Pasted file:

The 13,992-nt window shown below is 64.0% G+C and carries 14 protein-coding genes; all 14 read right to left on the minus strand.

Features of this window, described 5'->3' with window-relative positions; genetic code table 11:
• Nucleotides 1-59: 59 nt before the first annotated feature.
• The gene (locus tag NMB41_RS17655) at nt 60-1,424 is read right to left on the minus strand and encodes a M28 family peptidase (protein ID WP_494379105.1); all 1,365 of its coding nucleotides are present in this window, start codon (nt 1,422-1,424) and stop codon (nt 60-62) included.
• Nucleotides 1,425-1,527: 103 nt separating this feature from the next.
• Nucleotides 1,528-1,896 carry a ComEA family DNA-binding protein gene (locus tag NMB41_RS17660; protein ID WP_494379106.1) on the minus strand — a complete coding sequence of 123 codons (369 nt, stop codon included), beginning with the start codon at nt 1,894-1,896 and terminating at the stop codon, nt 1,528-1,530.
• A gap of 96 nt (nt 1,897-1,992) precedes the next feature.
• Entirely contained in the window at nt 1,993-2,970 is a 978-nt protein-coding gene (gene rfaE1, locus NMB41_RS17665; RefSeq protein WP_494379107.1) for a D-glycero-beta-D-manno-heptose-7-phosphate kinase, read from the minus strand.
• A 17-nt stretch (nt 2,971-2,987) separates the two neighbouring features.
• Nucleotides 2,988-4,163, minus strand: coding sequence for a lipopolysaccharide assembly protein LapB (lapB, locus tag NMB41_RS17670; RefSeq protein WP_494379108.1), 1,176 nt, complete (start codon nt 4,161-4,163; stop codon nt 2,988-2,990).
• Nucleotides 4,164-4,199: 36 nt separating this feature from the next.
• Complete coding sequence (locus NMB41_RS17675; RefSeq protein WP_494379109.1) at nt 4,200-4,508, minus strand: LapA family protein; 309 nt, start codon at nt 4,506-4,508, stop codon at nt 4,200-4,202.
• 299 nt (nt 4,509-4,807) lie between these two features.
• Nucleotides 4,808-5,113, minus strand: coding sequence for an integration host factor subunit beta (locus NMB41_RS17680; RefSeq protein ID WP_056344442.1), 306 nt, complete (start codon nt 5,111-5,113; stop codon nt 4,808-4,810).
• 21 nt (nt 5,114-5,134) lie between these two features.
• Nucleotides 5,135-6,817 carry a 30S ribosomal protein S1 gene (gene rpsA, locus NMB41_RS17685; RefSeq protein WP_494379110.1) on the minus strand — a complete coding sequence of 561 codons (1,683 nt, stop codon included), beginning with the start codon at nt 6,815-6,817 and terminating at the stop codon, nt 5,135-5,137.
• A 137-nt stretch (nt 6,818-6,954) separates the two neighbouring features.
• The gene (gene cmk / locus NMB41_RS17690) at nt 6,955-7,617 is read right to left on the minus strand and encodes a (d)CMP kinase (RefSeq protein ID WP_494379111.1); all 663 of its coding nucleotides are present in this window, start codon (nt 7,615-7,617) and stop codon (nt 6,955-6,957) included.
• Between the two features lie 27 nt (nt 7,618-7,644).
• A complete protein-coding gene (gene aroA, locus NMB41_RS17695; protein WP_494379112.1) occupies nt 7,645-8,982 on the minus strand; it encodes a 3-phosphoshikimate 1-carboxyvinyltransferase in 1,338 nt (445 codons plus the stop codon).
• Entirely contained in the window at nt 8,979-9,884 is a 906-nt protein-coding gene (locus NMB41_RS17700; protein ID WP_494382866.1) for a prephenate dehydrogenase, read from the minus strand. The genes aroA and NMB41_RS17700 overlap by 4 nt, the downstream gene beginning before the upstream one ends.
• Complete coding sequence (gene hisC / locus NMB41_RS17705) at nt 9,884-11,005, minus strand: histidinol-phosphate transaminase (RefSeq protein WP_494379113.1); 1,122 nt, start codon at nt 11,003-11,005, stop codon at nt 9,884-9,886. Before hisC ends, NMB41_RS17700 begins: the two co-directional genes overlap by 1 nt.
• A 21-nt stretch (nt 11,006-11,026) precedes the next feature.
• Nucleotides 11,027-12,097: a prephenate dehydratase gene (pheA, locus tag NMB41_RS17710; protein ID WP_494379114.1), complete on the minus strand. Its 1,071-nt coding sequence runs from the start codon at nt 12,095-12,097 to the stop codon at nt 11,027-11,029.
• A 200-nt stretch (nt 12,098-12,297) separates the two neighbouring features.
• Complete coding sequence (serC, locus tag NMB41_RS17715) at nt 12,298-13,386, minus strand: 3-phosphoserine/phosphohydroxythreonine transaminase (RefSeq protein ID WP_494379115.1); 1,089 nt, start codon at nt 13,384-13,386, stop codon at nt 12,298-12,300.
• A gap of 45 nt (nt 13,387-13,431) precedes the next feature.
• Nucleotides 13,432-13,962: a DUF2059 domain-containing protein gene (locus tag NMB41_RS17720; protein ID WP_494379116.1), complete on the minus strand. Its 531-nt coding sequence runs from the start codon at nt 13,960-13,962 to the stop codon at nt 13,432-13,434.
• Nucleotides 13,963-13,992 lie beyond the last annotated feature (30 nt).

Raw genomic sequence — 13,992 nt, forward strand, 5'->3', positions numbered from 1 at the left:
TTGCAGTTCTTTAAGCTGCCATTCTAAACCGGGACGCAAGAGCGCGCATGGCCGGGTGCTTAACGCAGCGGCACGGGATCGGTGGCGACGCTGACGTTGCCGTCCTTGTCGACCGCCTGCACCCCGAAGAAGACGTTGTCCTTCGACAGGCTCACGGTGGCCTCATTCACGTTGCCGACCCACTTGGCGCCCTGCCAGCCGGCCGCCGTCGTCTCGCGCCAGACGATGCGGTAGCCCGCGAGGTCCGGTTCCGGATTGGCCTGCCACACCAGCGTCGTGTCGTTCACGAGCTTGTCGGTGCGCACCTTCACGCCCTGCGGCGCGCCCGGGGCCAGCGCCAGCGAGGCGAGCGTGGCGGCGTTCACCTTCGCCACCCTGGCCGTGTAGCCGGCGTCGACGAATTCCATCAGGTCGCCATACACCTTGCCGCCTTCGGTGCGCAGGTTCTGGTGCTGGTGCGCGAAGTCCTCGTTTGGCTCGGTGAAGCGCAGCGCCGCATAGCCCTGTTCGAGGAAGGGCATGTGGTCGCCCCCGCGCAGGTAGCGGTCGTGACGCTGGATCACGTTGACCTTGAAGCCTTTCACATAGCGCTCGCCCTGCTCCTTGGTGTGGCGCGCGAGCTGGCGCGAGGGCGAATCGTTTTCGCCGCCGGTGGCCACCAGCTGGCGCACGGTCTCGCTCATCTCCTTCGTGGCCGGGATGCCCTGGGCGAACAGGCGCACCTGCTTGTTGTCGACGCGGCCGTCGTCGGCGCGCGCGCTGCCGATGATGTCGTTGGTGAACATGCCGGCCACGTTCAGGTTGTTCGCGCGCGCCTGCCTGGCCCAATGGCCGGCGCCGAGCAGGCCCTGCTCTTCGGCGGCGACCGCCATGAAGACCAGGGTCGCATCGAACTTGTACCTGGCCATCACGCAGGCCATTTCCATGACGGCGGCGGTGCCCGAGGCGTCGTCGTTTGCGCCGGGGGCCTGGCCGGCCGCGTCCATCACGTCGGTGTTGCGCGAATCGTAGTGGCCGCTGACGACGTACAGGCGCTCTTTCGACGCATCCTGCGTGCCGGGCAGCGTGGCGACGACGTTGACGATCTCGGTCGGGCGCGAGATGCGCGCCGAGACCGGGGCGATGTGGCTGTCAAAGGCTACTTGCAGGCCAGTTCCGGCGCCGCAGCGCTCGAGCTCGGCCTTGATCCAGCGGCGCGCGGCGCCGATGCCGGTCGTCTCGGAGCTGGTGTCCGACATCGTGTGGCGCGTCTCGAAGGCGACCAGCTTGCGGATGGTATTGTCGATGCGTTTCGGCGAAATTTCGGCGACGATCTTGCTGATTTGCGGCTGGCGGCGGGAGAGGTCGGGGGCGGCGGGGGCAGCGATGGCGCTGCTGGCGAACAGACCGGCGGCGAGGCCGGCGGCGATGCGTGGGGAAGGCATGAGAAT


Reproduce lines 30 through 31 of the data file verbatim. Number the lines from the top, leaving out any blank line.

Raw genomic sequence — 13,992 nt, forward strand, 5'->3', positions numbered from 1 at the left:
TTGCAGTTCTTTAAGCTGCCATTCTAAACCGGGACGCAAGAGCGCGCATGGCCGGGTGCTTAACGCAGCGGCACGGGATCGGTGGCGACGCTGACGTTGCCGTCCTTGTCGACCGCCTGCACCCCGAAGAAGACGTTGTCCTTCGACAGGCTCACGGTGGCCTCATTCACGTTGCCGACCCACTTGGCGCCCTGCCAGCCGGCCGCCGTCGTCTCGCGCCAGACGATGCGGTAGCCCGCGAGGTCCGGTTCCGGATTGGCCTGCCACACCAGCGTCGTGTCGTTCACGAGCTTGTCGGTGCGCACCTTCACGCCCTGCGGCGCGCCCGGGGCCAGCGCCAGCGAGGCGAGCGTGGCGGCGTTCACCTTCGCCACCCTGGCCGTGTAGCCGGCGTCGACGAATTCCATCAGGTCGCCATACACCTTGCCGCCTTCGGTGCGCAGGTTCTGGTGCTGGTGCGCGAAGTCCTCGTTTGGCTCGGTGAAGCGCAGCGCCGCATAGCCCTGTTCGAGGAAGGGCATGTGGTCGCCCCCGCGCAGGTAGCGGTCGTGACGCTGGATCACGTTGACCTTGAAGCCTTTCACATAGCGCTCGCCCTGCTCCTTGGTGTGGCGCGCGAGCTGGCGCGAGGGCGAATCGTTTTCGCCGCCGGTGGCCACCAGCTGGCGCACGGTCTCGCTCATCTCCTTCGTGGCCGGGATGCCCTGGGCGAACAGGCGCACCTGCTTGTTGTCGACGCGGCCGTCGTCGGCGCGCGCGCTGCCGATGATGTCGTTGGTGAACATGCCGGCCACGTTCAGGTTGTTCGCGCGCGCCTGCCTGGCCCAATGGCCGGCGCCGAGCAGGCCCTGCTCTTCGGCGGCGACCGCCATGAAGACCAGGGTCGCATCGAACTTGTACCTGGCCATCACGCAGGCCATTTCCATGACGGCGGCGGTGCCCGAGGCGTCGTCGTTTGCGCCGGGGGCCTGGCCGGCCGCGTCCATCACGTCGGTGTTGCGCGAATCGTAGTGGCCGCTGACGACGTACAGGCGCTCTTTCGACGCATCCTGCGTGCCGGGCAGCGTGGCGACGACGTTGACGATCTCGGTCGGGCGCGAGATGCGCGCCGAGACCGGGGCGATGTGGCTGTCAAAGGCTACTTGCAGGCCAGTTCCGGCGCCGCAGCGCTCGAGCTCGGCCTTGATCCAGCGGCGCGCGGCGCCGATGCCGGTCGTCTCGGAGCTGGTGTCCGACATCGTGTGGCGCGTCTCGAAGGCGACCAGCTTGCGGATGGTATTGTCGATGCGTTTCGGCGAAATTTCGGCGACGATCTTGCTGATTTGCGGCTGGCGGCGGGAGAGGTCGGGGGCGGCGGGGGCAGCGATGGCGCTGCTGGCGAACAGACCGGCGGCGAGGCCGGCGGCGATGCGTGGGGAAGGCATGAGAAT